GRBs: A New Era in Gamma-ray Science

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Astronomers have detected the highest-energy light ever seen from celestial sources—100 billion to 1 trillion times more energetic than a photon of visible light.

Almost every day, without warning, gamma-ray bursts (GRBs) wash over Earth from somewhere in the vast depths of the cosmos. Each is thought to signal the cataclysmic birth of a black hole, through either the collapse of a massive star or the merging of neutron stars.

A typical GRB emits, in mere seconds, more energy than a star like our sun will produce across its entire 10-billion-year lifetime, it can be seen across almost the entirety of the visible universe.

Researches suggest that these gamma-ray bursts might generate extraordinarily strong gamma-rays - photons with energies higher than 100 billion electron volts. For comparison, that is about 100 billion times more energetic than the optical light our eyes are sensitive to, or around 100 million times more energetic than X-ray photons, those used when we get an X-ray of our bones.
They are so energetic, in fact, that they rip apart atoms and molecules in Earth’s atmosphere with ruthless efficiency, literally vanishing into thin air before they can reach ground-based telescopes.

A GRB occurs in two stages—an initial, intense flash of almost pure gamma rays, followed by a slowly fading broadband afterglow. The flash lasts for up to a minute, and comes from twin jets of particles shot out at nearly the speed of light from just outside the newborn black hole; the afterglow is the blast wave from the jets slamming into surrounding gas, and can linger for months or even years.

A diagram of a gamma-ray burst’s two stages.
Image credit: NASA’s Goddard Space Flight Center

An initial “prompt emission” of gamma rays arises from particle jets expelled by a newborn black hole; as the jets collide with surrounding material, they create a longer-lived “afterglow” that radiates across the entire electromagnetic spectrum.

The Discovery:

Two international teams of researchers operating ground-based Cherenkov telescopes have independently detected extreme gamma rays from two distinct GRBs.

  • The first observation, occurring in July 2018, came from the High Energy Stereoscopic System (HESS), a 28-meter telescope array in Namibia, which recorded gamma rays in excess of 100 gigaelectronvolts from an event christened GRB 180720b.
  • The second, by the twin 17-meter Major Atmospheric Gamma Imaging Cherenkov telescopes (MAGIC) in La Palma in Spain’s Canary Islands, occurred in January 2019, for an event known as GRB 190114c.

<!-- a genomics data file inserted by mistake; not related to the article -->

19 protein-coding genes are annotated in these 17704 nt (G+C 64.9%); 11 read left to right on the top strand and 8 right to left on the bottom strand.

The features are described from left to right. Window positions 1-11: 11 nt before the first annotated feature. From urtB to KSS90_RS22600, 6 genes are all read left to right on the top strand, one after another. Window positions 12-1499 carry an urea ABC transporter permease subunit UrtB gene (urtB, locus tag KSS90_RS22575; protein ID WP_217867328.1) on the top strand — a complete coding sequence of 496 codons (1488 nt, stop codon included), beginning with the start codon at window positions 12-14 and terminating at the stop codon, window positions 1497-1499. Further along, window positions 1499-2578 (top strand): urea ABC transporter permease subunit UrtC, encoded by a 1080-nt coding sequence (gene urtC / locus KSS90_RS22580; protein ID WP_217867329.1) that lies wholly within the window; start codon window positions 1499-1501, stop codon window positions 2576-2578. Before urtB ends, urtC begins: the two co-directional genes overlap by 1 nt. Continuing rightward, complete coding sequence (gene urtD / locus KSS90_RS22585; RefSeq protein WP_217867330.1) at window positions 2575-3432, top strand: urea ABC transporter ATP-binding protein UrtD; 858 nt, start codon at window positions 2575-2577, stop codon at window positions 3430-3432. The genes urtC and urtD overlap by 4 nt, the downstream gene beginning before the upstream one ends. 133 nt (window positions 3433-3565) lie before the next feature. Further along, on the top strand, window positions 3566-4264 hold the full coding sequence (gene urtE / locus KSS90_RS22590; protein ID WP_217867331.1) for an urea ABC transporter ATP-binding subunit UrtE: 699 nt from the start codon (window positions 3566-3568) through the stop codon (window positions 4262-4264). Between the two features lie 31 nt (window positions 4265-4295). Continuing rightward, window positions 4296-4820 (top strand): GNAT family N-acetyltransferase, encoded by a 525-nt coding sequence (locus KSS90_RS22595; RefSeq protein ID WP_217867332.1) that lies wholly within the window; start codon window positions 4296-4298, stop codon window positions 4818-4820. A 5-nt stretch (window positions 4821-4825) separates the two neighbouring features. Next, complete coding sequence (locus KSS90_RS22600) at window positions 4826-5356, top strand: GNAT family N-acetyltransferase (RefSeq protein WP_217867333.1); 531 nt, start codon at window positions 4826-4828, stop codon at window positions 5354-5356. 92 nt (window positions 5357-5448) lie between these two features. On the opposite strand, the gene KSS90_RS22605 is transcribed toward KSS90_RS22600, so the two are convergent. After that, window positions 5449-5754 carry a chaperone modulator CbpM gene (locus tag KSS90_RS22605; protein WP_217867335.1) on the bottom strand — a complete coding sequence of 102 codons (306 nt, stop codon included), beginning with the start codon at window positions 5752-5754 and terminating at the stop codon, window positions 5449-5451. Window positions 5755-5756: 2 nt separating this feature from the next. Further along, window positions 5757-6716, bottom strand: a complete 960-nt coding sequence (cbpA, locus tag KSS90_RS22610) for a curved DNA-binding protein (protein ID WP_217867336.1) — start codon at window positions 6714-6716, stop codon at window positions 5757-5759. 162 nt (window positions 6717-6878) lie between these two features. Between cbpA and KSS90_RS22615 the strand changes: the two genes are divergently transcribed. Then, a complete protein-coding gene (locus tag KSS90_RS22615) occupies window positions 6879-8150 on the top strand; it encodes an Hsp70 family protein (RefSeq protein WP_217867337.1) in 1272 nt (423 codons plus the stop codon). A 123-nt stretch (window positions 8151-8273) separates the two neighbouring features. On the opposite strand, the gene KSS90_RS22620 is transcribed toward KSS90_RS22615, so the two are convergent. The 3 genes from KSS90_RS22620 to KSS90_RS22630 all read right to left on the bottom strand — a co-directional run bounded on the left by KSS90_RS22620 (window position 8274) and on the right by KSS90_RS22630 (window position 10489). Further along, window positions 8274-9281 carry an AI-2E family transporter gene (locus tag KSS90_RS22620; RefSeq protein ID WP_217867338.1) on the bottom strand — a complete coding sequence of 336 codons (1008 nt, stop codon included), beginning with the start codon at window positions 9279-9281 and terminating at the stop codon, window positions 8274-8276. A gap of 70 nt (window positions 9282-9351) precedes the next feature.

On Jan. 14, 2019, the Major Atmospheric Gamma Imaging Cherenkov (MAGIC) observatory in the Canary Islands captured the highest-energy light every recorded from a gamma-ray burst. MAGIC began observing the fading burst just 50 seconds after it was detected thanks to positions provided by NASA's Fermi and Swift spacecraft (top left and right, respectively, in this illustration). The gamma rays packed energy up to 10 times greater than previously seen.

A visual interpretation of the Major Atmospheric Gamma Imaging Cherenkov (MAGIC) observatory measuring the energy of light emitted by a gamma-ray burst on Jan. 14, 2019. 
Image Credit: NASA/Fermi and Aurore Simonnet, Sonoma State University


The fading afterglow of GRB 190114C and its home galaxy were imaged by the Hubble Space Telescope on Feb. 11 and March 12, 2019. The difference between these images reveals a faint, short-lived glow located about 800 light-years from the galaxy’s core. Blue colors beyond the core signal the presence of hot, young stars, indicating that this is a spiral galaxy somewhat similar to our own. It is located about 4.5 billion light-years away in the constellation Fornax.

The fading afterglow of GRB 190114c (green circle) within its host spiral galaxy, as seen in two combined images captured by the Hubble Space Telescope in February 11 and March 12, 2019. Found in the constellation of Fornax, the galaxy is some 5.5 billion light-years away from Earth.
Image credit: NASA, ESA, and V. Acciari et al. 2019

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